There’s no question my husband loves his daughter, his dog and me – and no question, in that order – but he is not sentimental. He’s got his moments – as in, let’s dump my high school notes, let’s save his 80′s matchbooks – but on the whole, what Greg likes best is the ca-chunk of the recycling bin. Or better yet, the trash.
His today’s-today stance makes me a target. He is especially fond of letting me know how fortunate he’s been to hear every tale of my family, friends, dogs, the pink curtains in first grade and every bite I’ve eaten since 1985. He likes to say there’s nothing he doesn’t know – no story he hasn’t heard, no tale untold, and this worries me. If I run out of material, what will we talk about in the nursing home? I’ve been thinking of doing stupid things just for the anecdotes. I need to keep him on his toes.
It’s not that he doesn’t remember; the man recalls every gift he ever gave me and every taco, sancho, and burrito he’s ever known – it’s just that he doesn’t need to. His memories live in lockdown, a place I don’t understand, a place that clearly lacks soft lights and throw pillows. So it’s all the more shocking to know there’s one memory that routinely escapes, one tableau he repeats – happily repeats, a terrible man-sin – and that memory is Key West.
I’ve heard it many times. The station wagon rumbling south in the night, a young sleepy Greg sprawled in back – the back back, no seat belts required – on a Snoopy sleeping bag, moving toward palm trees, dreaming of the nation’s southernmost spot. His dad drove while his mom likely dozed, and he – still an only child, the space all his own – was allowed to roll around with snacks and stare at the stars. Down through the dark, wheels below, we drove all the way to Key West.
We’ve shared key lime pie a hundred times, including one overpriced slice with two tourist forks right on Duval Street. But whether I make it or buy it, it’s one of the few bites I know – certain tacos, another – that he’ll willingly link to the past. He’ll say how great it was in the wagon, how it was such a sweet setup with that sleeping bag, and for one brief, backwards moment we are almost, but not quite, saying things the same way. Then we clear plates, and today’s today.
Good thing that today is nice, too, and that after 15 years you don’t need a misty mind-meld to stay together. But there’s a kind of tricky filling to it all and sometimes, it’s good to put the right fork in the right hand on the right day.
There is never, ever a bad day with key limes, the happiest sprite on the tree. You can make the classic whole pie, or mess around like I do and make little tarts. These are pucker-up good, creamy and nicely individual – so everyone can take their own sweet time at the plate. To each his own, right?
Key Lime Pie (or tarts)
There are a million Key Lime recipes out there, but all you really need is a simple mix of lime juice, eggs and the magic of sweetened condensed milk – the more creative bits are up to you. I’ve found that this recipe, from Cook’s Illustrated The New Best Recipe book (published 2004, America’s Test Kitchen) hits the perfect texture and rich, tart taste. Make the whole pie or use 3″ tart rings to make minis.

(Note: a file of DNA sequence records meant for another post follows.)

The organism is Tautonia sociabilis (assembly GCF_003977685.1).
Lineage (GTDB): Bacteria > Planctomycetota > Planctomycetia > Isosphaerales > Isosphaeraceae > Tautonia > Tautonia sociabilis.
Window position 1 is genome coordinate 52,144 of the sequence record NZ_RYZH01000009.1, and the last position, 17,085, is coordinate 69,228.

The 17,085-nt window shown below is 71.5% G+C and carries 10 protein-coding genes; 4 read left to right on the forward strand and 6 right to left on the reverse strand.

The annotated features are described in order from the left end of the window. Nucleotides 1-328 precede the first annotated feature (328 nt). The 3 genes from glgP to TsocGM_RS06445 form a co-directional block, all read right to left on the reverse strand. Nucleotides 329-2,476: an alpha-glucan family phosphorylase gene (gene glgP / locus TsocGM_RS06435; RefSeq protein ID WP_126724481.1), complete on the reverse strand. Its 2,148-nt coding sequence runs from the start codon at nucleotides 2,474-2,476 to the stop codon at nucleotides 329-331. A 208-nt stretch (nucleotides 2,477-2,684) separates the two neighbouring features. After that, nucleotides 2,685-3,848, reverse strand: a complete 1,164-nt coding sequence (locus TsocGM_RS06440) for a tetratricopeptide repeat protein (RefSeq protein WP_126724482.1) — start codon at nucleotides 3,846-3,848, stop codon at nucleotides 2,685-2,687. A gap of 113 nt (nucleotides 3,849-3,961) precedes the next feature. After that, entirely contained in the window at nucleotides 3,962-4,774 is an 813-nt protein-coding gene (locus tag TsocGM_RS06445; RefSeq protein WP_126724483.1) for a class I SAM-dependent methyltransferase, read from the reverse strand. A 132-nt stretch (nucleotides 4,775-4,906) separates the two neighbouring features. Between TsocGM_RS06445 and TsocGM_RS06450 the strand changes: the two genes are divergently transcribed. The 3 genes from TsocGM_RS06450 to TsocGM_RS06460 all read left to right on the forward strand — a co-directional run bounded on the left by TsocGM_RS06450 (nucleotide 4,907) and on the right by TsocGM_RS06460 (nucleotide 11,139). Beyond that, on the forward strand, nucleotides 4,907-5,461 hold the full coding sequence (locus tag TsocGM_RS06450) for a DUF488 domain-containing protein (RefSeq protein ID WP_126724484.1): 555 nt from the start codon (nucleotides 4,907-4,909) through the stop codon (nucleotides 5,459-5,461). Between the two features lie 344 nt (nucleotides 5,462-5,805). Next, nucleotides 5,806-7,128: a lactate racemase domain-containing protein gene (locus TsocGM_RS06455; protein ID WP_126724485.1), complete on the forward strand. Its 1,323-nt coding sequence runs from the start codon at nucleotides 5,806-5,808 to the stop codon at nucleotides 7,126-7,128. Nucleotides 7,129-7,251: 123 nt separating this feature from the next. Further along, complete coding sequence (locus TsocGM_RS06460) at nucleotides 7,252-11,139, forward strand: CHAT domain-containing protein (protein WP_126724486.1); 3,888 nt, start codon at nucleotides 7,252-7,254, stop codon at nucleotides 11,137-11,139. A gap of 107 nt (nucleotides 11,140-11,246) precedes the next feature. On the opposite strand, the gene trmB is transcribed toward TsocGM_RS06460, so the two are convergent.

Note: prepare the filling for the pie first, so it can thicken during the time it takes to prepare the crust.
4 teaspoons grated zest and 1/2 cup strained juice from 3-4 Persian limes (or up to a dozen Key limes)
4 large egg yolks
1 (14-oz.) can sweetened condensed milk
Graham cracker crust
9 graham crackers (5 ounces) broken into rough pieces
2 tablespoons granulated sugar
5 tablespoons unsalted butter, melted and kept warm
optional: 1 teaspoon cinnamon
Whipped cream topping
3/4 cup chilled heavy cream
1/4 cup (1 ounce) confectioner’s sugar
1/2 lime, sliced paper-thin and dipped in granulated sugar
The filling: Whisk the zest and yolks in a medium nonreactive bowl until tinted light green, about 2 minutes. Beat in the condensed milk, then the juice; set aside at room temperature to thicken (about 30 minutes).
The crust: Adjust an oven rack to the middle position and heat the oven to 325 degrees.
In a food processor, process the graham crackers until evenly fine, about 30 seconds (you should have 1 cup crumbs). Add the sugar (plus optional cinnamon) and pulse to combine. Continue to pulse while adding the warm melted butter in a steady stream; pulse until the mixture resembles wet sand.
For Whole Pie: Transfer the crumbs to a 9-inch glass pie plate and evenly press the crumbs into the plate, using your thumbs and a 1/2 cup measuring cup to square off the top of the crust. Bake the crust until it is fragrant and beginning to brown, 15-18 minutes; transfer to a wire rack and cool completely.
For Individual Tarts: Use any size mini tart pan, from 1-3 inches wide, to make individual tarts. Using the prepared graham cracker crumb mixture, place enough crumbs into each mini pan to pat down bottom and press up sides, creating a firm crumb “wall.” Place tarts on sheet pan and bake as directed above, until just fragrant and beginning to brown. Cool before filling.
To Fill: For whole pie, pour the lime filling into pie crust (for mini tarts, fill to approximately 2/3 full). Bake until the center is set yet wiggly when jiggled, 15-17 minutes. Return pie (or tarts) to a wire rack, and cool to room temperature. Refrigerate until well chilled, at least 3 hours. Pies or tarts can be covered directly with lightly oiled plastic wrap and refrigerated for up to one day.
For Topping: Up to 2 hours before serving, whip the cream in the chilled bowl of an electric mixer to very soft peaks. Adding the confectioner’s sugar 1 tablespoon at a time, continue whipping to just-stiff peaks. Decoratively pipe the whipped cream over the filling or spread whipped cream evenly with a rubber spatula. Garnish with sugared lime slices, if desired, and serve.